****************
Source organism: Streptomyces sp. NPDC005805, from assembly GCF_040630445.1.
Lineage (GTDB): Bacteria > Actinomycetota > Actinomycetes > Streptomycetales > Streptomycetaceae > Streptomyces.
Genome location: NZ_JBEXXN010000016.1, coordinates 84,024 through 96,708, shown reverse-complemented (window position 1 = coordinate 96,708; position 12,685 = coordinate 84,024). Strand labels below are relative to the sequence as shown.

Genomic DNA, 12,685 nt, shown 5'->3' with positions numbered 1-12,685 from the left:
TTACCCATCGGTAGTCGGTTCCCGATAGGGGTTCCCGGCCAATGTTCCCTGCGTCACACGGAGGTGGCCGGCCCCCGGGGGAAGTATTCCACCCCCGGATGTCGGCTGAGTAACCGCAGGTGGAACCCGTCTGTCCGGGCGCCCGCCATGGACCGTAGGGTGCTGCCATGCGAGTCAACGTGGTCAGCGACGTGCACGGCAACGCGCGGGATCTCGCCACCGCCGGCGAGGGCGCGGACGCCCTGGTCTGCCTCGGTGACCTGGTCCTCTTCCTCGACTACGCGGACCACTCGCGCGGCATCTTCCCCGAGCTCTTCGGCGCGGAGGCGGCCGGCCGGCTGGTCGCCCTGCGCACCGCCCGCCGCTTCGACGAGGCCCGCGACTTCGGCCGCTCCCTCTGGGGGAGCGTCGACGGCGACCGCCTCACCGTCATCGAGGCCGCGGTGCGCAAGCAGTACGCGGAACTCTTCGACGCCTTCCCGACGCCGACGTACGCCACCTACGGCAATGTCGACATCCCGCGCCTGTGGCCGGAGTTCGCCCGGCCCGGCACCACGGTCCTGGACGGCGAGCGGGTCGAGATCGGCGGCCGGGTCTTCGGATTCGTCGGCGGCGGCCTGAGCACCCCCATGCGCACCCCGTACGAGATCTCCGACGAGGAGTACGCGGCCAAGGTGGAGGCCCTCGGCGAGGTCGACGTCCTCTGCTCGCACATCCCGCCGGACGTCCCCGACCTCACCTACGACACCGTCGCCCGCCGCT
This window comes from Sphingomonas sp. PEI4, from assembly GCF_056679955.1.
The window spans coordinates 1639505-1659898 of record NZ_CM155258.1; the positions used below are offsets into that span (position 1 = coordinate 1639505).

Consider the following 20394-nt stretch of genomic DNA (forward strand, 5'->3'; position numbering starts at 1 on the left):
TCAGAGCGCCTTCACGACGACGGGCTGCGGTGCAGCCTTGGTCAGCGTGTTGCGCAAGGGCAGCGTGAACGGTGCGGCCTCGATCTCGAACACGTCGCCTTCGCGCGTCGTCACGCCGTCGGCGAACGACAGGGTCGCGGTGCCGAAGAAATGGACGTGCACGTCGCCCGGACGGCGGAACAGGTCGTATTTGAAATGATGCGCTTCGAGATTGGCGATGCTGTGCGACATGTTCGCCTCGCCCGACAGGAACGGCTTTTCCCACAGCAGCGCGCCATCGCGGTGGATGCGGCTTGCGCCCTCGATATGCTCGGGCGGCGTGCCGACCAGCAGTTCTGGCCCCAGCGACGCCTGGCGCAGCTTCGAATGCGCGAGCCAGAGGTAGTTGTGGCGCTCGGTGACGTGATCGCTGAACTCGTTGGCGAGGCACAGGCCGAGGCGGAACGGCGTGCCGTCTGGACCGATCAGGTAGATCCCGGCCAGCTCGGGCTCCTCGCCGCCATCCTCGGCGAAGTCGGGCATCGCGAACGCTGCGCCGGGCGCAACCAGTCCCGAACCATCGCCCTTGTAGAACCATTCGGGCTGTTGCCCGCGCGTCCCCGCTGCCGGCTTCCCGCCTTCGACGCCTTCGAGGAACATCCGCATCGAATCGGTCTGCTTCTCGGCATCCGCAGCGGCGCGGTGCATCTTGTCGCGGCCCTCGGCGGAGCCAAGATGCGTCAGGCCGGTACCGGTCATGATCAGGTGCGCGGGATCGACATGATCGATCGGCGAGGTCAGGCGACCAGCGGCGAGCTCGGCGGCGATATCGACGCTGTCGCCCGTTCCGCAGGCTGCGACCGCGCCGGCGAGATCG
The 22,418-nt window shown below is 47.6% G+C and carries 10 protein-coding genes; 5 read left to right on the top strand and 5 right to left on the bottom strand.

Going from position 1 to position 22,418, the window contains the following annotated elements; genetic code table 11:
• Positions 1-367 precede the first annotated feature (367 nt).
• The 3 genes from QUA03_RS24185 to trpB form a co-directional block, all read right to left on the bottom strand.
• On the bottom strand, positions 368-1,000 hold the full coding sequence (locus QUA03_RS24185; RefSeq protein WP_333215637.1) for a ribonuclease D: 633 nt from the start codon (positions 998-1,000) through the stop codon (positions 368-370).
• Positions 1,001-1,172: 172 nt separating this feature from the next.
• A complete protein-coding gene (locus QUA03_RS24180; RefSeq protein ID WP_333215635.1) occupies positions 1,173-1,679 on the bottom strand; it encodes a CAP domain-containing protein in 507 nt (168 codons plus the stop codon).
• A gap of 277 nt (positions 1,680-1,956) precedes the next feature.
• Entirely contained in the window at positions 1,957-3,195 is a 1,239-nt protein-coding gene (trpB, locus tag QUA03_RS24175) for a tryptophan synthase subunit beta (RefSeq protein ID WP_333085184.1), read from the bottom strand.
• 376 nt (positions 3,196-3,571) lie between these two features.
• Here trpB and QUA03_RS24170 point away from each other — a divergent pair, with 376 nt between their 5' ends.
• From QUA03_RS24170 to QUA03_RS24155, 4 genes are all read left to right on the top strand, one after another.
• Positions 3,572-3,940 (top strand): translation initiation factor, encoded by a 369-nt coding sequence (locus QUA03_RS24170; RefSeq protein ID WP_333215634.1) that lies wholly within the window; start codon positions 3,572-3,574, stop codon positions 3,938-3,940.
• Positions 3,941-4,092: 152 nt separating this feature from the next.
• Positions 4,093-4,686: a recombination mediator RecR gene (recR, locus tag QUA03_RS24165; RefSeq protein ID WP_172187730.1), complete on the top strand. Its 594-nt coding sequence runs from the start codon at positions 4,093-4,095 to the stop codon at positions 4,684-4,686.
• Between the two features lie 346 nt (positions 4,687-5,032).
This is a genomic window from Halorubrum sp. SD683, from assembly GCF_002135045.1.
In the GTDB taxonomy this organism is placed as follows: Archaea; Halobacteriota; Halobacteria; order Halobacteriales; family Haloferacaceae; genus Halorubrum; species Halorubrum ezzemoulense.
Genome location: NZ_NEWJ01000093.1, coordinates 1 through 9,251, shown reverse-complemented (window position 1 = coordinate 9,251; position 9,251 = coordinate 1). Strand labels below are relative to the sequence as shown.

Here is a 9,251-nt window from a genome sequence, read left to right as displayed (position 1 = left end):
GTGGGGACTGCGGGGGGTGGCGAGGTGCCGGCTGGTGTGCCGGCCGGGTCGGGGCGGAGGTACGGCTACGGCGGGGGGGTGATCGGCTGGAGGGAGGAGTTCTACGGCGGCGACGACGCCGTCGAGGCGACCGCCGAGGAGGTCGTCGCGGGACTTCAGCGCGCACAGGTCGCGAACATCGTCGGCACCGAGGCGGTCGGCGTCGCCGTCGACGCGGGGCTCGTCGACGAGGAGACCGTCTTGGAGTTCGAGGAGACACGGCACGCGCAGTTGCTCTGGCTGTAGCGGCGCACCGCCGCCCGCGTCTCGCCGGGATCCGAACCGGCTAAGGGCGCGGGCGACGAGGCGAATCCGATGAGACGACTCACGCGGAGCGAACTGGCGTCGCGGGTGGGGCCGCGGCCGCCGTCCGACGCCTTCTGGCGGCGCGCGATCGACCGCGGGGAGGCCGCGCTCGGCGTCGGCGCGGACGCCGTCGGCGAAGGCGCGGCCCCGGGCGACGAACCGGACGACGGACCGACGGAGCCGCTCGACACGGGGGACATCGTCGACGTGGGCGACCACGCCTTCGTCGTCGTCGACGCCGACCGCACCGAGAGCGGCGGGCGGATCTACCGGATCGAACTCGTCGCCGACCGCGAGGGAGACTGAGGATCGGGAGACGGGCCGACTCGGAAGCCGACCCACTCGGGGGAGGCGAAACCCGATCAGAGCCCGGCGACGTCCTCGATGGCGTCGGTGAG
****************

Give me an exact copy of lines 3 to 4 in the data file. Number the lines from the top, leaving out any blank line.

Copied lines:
Genome location: NZ_JBEXXN010000016.1, coordinates 84,024 through 96,708, shown reverse-complemented (window position 1 = coordinate 96,708; position 12,685 = coordinate 84,024). Strand labels below are relative to the sequence as shown.

Genomic DNA, 12,685 nt, shown 5'->3' with positions numbered 1-12,685 from the left: